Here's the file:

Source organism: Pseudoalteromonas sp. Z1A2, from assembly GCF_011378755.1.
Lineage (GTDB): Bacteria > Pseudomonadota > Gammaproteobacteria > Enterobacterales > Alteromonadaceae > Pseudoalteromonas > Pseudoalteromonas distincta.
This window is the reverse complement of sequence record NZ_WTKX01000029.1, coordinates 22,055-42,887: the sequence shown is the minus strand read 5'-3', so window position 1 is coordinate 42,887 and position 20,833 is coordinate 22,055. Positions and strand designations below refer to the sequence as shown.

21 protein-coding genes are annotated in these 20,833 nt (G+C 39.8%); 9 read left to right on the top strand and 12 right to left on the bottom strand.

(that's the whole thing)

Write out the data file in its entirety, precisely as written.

Source organism: Pseudoalteromonas sp. Z1A2, from assembly GCF_011378755.1.
Lineage (GTDB): Bacteria > Pseudomonadota > Gammaproteobacteria > Enterobacterales > Alteromonadaceae > Pseudoalteromonas > Pseudoalteromonas distincta.
This window is the reverse complement of sequence record NZ_WTKX01000029.1, coordinates 22,055-42,887: the sequence shown is the minus strand read 5'-3', so window position 1 is coordinate 42,887 and position 20,833 is coordinate 22,055. Positions and strand designations below refer to the sequence as shown.

21 protein-coding genes are annotated in these 20,833 nt (G+C 39.8%); 9 read left to right on the top strand and 12 right to left on the bottom strand.